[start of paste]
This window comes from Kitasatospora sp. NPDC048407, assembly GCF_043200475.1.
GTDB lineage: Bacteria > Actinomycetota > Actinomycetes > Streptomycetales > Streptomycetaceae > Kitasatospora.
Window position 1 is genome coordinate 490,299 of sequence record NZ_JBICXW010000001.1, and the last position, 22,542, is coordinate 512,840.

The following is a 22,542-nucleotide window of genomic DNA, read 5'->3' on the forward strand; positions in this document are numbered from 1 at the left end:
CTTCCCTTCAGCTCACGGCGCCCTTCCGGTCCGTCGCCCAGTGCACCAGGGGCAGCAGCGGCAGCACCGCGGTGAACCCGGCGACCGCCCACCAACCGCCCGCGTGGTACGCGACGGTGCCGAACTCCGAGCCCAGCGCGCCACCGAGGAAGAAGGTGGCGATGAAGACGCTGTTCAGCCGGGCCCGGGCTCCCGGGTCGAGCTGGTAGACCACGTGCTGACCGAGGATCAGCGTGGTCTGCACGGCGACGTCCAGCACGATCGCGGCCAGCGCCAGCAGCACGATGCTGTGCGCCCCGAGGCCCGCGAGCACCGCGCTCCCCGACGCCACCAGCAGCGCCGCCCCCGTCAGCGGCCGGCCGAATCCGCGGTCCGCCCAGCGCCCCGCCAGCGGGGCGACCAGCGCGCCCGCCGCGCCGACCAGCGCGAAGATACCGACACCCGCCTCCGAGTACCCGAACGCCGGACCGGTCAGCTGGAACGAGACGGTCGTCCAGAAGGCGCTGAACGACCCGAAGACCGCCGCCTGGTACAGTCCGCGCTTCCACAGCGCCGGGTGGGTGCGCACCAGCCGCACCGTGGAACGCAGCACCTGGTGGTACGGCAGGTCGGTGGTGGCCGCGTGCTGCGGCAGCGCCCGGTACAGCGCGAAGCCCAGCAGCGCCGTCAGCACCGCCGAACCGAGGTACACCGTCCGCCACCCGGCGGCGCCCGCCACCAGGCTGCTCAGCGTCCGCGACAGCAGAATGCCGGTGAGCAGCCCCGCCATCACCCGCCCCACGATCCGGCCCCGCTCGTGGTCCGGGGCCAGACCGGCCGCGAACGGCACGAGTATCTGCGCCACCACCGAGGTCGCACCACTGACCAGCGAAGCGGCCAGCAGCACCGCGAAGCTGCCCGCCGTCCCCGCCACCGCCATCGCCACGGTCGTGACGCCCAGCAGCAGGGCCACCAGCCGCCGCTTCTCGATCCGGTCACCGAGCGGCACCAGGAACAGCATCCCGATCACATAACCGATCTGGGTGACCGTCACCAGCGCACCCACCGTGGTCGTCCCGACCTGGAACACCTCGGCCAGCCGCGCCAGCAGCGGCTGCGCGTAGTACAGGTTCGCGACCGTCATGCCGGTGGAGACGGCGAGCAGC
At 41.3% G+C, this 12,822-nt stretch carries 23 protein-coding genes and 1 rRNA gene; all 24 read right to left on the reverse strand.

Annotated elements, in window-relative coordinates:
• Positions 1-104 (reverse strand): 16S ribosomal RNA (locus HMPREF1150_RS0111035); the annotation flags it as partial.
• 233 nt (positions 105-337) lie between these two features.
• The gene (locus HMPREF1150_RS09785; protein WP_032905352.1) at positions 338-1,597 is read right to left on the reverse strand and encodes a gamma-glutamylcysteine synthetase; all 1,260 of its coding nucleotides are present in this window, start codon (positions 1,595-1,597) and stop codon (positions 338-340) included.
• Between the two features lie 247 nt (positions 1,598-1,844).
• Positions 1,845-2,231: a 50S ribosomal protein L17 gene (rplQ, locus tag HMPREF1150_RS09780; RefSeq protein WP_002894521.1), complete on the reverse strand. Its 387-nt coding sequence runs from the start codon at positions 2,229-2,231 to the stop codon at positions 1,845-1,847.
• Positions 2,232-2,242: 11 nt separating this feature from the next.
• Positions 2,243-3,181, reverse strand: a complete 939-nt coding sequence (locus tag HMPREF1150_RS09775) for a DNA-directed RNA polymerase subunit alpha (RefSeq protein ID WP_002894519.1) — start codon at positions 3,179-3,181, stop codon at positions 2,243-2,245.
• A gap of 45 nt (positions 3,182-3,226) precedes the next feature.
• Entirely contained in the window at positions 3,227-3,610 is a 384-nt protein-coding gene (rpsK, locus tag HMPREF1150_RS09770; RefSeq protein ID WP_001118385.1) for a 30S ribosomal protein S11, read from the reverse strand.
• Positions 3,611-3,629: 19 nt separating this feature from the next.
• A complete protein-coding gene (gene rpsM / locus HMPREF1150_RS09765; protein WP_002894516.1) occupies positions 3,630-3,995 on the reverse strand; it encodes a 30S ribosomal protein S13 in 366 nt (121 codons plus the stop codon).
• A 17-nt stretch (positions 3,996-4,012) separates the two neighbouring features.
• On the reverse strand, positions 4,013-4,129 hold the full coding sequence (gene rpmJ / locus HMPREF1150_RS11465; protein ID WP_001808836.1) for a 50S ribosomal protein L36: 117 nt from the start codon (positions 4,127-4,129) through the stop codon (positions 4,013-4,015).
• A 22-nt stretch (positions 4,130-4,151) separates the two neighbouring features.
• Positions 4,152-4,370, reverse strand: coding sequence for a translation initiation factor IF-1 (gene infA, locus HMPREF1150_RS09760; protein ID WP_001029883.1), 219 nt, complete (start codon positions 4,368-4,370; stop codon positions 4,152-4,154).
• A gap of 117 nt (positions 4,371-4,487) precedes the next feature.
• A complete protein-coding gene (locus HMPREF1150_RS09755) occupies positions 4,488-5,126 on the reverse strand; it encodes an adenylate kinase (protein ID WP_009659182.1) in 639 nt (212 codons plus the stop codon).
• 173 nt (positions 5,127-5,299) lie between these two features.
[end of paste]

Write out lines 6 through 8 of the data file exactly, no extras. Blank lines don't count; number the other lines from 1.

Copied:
At 41.3% G+C, this 12,822-nt stretch carries 23 protein-coding genes and 1 rRNA gene; all 24 read right to left on the reverse strand.

Annotated elements, in window-relative coordinates:
• Positions 1-104 (reverse strand): 16S ribosomal RNA (locus HMPREF1150_RS0111035); the annotation flags it as partial.